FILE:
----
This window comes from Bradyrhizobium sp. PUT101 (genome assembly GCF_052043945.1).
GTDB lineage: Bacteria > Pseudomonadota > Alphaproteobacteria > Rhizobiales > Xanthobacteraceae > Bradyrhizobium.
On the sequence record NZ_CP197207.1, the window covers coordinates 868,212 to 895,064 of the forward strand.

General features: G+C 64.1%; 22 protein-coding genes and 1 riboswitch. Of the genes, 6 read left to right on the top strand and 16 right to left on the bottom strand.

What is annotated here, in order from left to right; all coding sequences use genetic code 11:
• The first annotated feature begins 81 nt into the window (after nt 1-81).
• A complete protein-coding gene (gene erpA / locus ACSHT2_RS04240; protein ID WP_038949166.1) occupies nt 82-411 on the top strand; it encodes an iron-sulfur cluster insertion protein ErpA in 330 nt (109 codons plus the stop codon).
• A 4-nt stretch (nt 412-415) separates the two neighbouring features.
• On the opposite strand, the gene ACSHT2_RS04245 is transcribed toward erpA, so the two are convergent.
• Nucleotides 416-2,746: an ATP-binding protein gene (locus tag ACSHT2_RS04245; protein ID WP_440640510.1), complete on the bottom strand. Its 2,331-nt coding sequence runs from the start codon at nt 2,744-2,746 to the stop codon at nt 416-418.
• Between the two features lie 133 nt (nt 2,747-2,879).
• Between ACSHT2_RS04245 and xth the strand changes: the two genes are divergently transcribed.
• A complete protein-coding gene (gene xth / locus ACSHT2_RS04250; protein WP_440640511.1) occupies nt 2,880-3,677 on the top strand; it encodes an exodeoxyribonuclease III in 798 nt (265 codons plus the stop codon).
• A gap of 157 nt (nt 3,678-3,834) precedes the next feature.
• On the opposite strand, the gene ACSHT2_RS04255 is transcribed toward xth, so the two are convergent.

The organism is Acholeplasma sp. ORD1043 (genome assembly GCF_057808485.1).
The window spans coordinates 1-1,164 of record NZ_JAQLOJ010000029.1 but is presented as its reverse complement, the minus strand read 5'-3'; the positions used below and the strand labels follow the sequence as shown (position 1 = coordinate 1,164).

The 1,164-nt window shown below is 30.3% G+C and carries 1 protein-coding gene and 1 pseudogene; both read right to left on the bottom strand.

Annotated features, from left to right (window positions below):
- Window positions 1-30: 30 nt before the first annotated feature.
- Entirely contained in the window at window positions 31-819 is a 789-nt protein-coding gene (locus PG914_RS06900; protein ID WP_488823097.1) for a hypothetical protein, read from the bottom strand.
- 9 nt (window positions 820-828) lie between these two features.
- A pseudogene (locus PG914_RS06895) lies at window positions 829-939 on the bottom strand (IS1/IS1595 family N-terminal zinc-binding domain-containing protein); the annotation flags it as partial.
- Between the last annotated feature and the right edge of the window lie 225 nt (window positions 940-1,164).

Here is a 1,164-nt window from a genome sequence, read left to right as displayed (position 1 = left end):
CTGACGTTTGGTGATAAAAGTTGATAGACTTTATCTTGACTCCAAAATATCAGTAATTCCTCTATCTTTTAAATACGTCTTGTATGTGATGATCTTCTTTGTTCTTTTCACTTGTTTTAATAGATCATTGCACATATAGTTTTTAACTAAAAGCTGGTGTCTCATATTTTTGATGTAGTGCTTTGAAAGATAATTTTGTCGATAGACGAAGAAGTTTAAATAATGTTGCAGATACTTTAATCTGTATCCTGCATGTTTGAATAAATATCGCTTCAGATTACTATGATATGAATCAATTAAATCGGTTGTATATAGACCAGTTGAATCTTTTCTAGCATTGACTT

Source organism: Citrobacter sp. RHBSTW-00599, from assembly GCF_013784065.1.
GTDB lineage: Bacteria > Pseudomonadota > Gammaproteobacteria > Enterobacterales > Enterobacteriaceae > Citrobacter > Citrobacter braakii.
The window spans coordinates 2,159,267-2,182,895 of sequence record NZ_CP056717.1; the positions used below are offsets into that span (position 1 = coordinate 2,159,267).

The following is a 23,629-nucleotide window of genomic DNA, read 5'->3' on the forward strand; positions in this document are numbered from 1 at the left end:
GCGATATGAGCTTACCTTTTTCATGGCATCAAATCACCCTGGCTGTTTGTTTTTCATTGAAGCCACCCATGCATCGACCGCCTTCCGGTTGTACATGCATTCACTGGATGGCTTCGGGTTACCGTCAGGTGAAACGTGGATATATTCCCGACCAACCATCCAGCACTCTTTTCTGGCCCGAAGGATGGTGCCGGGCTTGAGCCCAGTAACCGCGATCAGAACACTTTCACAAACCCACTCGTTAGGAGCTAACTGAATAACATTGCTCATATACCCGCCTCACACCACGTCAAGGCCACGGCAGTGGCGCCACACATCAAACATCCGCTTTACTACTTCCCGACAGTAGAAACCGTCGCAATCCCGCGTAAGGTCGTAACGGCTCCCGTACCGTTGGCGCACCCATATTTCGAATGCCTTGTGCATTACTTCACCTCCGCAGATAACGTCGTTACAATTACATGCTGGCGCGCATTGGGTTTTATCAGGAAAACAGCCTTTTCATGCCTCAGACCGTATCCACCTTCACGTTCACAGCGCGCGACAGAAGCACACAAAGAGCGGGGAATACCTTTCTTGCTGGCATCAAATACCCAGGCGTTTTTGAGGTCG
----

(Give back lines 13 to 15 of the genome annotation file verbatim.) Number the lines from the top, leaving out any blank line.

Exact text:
• A complete protein-coding gene (gene xth / locus ACSHT2_RS04250; protein WP_440640511.1) occupies nt 2,880-3,677 on the top strand; it encodes an exodeoxyribonuclease III in 798 nt (265 codons plus the stop codon).
• A gap of 157 nt (nt 3,678-3,834) precedes the next feature.
• On the opposite strand, the gene ACSHT2_RS04255 is transcribed toward xth, so the two are convergent.